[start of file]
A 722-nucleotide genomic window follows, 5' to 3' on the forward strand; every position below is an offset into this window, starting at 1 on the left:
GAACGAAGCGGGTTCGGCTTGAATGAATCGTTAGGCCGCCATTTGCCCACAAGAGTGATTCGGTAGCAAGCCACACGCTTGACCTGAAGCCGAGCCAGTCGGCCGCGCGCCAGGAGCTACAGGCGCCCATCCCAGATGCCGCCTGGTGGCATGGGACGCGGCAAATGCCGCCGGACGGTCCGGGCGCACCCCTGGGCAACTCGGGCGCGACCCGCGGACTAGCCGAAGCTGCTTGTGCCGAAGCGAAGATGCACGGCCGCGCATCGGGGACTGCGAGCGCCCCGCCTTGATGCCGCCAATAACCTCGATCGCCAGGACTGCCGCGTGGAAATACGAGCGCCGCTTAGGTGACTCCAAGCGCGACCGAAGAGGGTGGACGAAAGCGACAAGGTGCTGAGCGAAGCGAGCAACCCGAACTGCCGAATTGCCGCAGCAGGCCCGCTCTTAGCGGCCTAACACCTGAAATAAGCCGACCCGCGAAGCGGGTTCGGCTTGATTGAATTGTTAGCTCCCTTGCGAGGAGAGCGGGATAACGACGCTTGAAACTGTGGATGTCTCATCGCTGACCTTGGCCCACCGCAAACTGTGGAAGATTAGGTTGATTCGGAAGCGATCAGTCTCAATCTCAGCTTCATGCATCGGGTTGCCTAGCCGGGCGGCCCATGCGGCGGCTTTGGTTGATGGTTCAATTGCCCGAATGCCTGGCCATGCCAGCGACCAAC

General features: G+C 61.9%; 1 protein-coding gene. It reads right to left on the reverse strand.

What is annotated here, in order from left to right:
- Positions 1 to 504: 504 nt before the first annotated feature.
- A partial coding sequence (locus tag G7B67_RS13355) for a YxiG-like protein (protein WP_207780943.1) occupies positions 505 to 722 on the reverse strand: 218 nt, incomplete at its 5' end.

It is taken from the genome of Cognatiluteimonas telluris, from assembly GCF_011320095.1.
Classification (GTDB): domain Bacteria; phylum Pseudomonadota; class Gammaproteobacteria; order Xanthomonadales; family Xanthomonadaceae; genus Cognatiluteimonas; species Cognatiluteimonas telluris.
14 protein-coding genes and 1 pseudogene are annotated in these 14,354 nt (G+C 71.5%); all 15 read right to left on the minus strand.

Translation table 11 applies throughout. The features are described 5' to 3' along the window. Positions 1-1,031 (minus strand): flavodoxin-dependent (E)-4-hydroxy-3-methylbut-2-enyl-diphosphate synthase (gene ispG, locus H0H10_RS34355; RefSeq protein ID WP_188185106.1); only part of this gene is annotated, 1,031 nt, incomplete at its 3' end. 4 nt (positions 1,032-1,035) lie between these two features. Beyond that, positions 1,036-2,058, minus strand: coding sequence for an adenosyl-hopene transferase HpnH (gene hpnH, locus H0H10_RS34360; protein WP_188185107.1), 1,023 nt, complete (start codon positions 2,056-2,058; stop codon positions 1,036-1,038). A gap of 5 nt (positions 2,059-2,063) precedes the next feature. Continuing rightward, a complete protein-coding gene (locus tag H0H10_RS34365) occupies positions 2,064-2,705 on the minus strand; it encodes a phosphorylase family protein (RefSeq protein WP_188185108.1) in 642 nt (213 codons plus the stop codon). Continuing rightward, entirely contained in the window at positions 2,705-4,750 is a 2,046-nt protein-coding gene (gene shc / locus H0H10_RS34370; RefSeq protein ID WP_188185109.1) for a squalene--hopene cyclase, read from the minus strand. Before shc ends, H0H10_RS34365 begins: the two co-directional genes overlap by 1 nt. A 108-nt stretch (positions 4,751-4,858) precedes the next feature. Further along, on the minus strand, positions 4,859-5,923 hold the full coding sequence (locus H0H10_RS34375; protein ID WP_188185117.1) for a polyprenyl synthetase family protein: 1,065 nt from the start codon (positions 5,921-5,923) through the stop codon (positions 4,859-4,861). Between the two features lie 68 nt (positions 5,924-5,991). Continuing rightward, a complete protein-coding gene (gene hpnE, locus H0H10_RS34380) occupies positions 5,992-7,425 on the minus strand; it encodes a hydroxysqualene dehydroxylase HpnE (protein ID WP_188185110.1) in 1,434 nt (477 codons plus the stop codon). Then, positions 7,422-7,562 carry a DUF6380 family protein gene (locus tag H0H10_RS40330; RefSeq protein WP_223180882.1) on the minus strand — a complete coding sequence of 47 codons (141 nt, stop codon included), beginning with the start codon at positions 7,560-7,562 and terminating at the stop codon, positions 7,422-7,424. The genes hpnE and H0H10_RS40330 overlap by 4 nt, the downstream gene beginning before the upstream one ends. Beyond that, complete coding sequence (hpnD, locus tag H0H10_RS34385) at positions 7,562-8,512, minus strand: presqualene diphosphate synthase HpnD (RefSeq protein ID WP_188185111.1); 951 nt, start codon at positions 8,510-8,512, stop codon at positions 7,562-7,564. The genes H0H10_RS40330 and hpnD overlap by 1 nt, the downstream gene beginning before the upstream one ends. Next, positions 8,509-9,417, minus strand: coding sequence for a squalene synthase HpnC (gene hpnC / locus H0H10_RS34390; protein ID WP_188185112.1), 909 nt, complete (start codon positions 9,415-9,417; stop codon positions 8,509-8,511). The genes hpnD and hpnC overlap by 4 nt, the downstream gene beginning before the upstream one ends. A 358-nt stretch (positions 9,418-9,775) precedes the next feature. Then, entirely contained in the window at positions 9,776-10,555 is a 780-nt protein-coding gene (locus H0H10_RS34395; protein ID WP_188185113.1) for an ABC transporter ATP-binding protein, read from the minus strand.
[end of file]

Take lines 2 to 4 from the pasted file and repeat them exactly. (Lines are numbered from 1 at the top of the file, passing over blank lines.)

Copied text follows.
GAACGAAGCGGGTTCGGCTTGAATGAATCGTTAGGCCGCCATTTGCCCACAAGAGTGATTCGGTAGCAAGCCACACGCTTGACCTGAAGCCGAGCCAGTCGGCCGCGCGCCAGGAGCTACAGGCGCCCATCCCAGATGCCGCCTGGTGGCATGGGACGCGGCAAATGCCGCCGGACGGTCCGGGCGCACCCCTGGGCAACTCGGGCGCGACCCGCGGACTAGCCGAAGCTGCTTGTGCCGAAGCGAAGATGCACGGCCGCGCATCGGGGACTGCGAGCGCCCCGCCTTGATGCCGCCAATAACCTCGATCGCCAGGACTGCCGCGTGGAAATACGAGCGCCGCTTAGGTGACTCCAAGCGCGACCGAAGAGGGTGGACGAAAGCGACAAGGTGCTGAGCGAAGCGAGCAACCCGAACTGCCGAATTGCCGCAGCAGGCCCGCTCTTAGCGGCCTAACACCTGAAATAAGCCGACCCGCGAAGCGGGTTCGGCTTGATTGAATTGTTAGCTCCCTTGCGAGGAGAGCGGGATAACGACGCTTGAAACTGTGGATGTCTCATCGCTGACCTTGGCCCACCGCAAACTGTGGAAGATTAGGTTGATTCGGAAGCGATCAGTCTCAATCTCAGCTTCATGCATCGGGTTGCCTAGCCGGGCGGCCCATGCGGCGGCTTTGGTTGATGGTTCAATTGCCCGAATGCCTGGCCATGCCAGCGACCAAC

General features: G+C 61.9%; 1 protein-coding gene. It reads right to left on the reverse strand.

What is annotated here, in order from left to right: